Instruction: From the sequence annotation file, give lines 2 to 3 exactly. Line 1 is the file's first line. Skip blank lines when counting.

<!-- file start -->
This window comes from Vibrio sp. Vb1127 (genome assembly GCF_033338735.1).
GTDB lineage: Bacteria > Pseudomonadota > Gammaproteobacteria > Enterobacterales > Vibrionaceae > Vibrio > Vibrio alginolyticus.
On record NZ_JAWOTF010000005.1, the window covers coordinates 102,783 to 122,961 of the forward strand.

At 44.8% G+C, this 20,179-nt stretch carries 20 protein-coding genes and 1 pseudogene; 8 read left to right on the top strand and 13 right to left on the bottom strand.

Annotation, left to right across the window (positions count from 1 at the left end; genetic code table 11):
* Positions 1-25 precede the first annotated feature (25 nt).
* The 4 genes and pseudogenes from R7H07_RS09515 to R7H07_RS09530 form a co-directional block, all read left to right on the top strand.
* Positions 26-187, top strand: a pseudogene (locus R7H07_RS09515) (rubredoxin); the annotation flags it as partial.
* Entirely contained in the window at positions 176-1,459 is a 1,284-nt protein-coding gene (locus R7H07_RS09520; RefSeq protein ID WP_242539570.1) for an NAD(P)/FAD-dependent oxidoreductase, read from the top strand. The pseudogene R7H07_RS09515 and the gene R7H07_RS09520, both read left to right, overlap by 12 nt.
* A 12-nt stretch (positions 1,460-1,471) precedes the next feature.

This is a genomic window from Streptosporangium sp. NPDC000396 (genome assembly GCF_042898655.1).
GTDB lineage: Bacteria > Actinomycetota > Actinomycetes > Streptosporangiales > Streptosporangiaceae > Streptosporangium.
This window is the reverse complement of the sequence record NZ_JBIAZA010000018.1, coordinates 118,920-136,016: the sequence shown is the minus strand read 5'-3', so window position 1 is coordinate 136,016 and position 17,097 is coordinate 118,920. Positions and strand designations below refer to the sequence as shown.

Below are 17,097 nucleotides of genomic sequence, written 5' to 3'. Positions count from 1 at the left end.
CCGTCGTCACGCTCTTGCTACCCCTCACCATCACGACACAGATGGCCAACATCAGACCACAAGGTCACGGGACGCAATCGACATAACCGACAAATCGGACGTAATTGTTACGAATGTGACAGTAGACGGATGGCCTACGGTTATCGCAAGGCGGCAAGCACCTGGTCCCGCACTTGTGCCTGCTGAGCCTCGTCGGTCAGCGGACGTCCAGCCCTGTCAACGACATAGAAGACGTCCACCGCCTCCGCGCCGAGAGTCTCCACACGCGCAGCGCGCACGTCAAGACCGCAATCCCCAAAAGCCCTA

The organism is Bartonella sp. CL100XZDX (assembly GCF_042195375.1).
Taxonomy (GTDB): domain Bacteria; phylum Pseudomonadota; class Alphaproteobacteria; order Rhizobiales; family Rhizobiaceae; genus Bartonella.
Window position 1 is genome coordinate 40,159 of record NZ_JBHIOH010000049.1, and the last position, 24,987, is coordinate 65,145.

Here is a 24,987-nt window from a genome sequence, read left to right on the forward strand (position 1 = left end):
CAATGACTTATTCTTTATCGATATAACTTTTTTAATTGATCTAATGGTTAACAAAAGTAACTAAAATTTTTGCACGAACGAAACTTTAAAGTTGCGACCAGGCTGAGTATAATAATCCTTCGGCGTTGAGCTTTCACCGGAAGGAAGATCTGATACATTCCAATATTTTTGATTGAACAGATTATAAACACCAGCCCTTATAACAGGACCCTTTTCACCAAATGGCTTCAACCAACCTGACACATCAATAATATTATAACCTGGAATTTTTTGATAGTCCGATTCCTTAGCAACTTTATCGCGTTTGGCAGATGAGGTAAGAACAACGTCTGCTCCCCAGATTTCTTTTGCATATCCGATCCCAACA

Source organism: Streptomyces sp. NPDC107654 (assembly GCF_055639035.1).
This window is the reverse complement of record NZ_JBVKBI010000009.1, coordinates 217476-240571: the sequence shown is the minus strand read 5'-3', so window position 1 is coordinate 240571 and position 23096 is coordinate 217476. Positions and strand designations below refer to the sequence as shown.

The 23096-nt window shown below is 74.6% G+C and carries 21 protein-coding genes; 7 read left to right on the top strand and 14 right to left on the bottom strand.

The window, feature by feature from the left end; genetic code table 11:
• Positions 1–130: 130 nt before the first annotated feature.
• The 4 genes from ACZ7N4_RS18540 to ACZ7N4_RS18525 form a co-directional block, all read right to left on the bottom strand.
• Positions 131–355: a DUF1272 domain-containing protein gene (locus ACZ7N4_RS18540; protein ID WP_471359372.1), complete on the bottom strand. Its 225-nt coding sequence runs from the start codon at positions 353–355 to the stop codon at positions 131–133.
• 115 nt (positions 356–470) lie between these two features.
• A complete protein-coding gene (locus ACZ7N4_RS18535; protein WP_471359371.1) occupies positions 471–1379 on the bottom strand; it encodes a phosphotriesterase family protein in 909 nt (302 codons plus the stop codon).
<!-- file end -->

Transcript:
GTDB lineage: Bacteria > Pseudomonadota > Gammaproteobacteria > Enterobacterales > Vibrionaceae > Vibrio > Vibrio alginolyticus.
On record NZ_JAWOTF010000005.1, the window covers coordinates 102,783 to 122,961 of the forward strand.